Only good students are interested in evaluating teachers.
Does this system present risks of surveillance?
How can we reinvent the teacher-student relationships?
Evaluating the teachers
Published on July 4, 2021
What if my own opinion counted? Being a student often means complying with the demands of teachers. But in India, in Riverside school, children also have a say. They give feedback to teachers on their educational methods and how they would like to learn. And, by getting involved, they are able to enthusiastically take charge of their own schooling.
Riverside is a school that epitomizes initiative, optimism and creativity.
Founded in 2001 by Kiran Bir Sethi and located in Ahmedabad in Gujarat, India, Riverside uses a curriculum that explicitly aims for a ‘Humane’ approach. While it might seem like an obvious starting point for a new school, this ideal was framed in part as a criticism: Sethi saw her five-year-old son being introduced to more restricted, old-fashioned learning and wished to re-frame his whole encounter with the classroom.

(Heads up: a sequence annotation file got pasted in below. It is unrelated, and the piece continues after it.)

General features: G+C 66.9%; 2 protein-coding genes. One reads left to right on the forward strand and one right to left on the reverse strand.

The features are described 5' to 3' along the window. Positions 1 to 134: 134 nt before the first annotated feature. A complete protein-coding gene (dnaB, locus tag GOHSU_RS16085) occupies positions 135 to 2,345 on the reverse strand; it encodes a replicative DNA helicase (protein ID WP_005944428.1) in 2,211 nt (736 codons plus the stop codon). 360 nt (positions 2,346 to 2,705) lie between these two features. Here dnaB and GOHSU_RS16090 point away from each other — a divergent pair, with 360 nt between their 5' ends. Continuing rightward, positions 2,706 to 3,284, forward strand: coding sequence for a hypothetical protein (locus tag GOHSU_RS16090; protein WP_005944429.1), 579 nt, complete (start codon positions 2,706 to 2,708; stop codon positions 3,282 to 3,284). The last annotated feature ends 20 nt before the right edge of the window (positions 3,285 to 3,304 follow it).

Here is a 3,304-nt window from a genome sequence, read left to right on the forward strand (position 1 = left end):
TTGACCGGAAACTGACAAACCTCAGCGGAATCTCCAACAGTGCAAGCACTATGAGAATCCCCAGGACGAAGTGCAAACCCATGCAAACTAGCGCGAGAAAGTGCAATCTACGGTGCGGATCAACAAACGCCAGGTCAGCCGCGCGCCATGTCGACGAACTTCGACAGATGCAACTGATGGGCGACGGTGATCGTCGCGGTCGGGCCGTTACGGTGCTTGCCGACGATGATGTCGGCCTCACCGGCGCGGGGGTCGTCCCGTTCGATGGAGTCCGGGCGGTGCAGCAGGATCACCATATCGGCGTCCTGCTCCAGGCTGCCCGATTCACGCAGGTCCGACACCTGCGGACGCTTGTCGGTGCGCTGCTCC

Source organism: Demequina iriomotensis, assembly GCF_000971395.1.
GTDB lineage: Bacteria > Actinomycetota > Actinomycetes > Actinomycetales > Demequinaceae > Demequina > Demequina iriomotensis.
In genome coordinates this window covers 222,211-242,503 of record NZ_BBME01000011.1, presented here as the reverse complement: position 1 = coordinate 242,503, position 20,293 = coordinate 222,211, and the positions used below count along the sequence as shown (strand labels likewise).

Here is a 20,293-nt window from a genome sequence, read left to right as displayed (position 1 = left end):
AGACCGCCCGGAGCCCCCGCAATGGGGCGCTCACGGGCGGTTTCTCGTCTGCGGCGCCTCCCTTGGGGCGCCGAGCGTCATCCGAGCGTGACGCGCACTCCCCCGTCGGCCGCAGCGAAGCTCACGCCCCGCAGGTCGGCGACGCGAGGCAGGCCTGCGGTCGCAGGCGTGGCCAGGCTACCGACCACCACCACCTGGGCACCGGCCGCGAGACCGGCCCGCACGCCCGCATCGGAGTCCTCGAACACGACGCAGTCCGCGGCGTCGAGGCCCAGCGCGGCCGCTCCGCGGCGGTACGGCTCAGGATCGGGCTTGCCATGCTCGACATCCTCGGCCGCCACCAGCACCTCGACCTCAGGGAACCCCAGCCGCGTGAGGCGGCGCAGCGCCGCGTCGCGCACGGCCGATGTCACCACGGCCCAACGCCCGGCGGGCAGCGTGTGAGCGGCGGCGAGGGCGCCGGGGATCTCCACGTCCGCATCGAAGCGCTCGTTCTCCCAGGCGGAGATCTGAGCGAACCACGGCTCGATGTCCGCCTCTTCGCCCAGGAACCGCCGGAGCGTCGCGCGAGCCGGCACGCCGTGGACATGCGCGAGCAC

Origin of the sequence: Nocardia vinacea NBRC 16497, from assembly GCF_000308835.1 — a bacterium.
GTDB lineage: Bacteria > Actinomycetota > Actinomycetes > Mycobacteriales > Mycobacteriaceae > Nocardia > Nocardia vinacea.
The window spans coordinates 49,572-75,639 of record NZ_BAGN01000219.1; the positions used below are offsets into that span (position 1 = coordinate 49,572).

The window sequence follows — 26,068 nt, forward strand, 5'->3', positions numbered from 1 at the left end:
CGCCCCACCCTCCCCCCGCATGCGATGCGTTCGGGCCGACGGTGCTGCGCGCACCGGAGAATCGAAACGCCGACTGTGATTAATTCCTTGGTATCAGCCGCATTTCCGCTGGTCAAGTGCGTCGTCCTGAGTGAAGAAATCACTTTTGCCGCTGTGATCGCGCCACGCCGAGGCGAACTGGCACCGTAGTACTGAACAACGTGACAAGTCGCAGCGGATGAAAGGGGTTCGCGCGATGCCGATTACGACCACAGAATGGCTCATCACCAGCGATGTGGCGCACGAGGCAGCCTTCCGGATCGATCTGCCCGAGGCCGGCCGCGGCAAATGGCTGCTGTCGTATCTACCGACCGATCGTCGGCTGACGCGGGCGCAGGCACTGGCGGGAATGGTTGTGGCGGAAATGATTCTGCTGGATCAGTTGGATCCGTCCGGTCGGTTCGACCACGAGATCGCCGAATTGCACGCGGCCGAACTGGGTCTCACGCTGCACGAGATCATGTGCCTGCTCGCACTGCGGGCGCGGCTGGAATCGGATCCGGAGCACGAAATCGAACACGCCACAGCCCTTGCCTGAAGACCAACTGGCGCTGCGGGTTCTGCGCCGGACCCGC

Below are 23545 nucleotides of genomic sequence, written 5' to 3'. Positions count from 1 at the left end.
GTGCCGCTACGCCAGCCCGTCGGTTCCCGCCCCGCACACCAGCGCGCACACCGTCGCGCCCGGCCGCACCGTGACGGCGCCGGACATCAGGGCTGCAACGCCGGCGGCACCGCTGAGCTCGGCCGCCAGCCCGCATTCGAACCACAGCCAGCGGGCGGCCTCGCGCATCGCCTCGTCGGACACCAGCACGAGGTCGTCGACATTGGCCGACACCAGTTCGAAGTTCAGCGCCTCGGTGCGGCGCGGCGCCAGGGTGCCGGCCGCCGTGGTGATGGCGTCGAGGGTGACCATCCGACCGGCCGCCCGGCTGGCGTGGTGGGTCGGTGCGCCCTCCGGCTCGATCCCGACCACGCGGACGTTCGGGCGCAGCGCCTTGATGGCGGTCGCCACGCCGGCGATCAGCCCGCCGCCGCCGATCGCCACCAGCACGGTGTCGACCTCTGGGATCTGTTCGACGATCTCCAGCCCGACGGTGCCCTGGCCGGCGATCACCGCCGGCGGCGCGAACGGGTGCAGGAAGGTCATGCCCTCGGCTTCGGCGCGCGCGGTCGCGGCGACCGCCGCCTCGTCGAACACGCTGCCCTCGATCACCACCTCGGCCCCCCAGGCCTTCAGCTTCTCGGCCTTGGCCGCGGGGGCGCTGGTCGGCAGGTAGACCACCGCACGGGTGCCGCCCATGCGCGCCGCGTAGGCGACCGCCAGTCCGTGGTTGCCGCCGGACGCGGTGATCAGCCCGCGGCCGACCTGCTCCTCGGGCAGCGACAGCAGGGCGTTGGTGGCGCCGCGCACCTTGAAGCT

The resulting curriculum has now been exported around the world to form the basis for many successful projects, all showing the resourcefulness of its originator – Sethi is also a professional designer, and created a popular mobilization of teachers and designers called Design for Change. The Riverside approach is founded on a cluster of concepts called the ‘5 Es’ – namely Empathy, Ethics, Excellence, Elevation and Evolution. This is then put into practice in the day-to-day learning experience through four practical steps, ensuring the Riverside learners Feel, Imagine, Do and Share.
What does that look like? Visiting Riverside, one sees classes with unusual interactions and plenty of vitality. According to Kiran Bir Sethi, it is “a place of immersive experiences – somewhere where the whole act of teaching is co-created with children in a regular, iterative process.”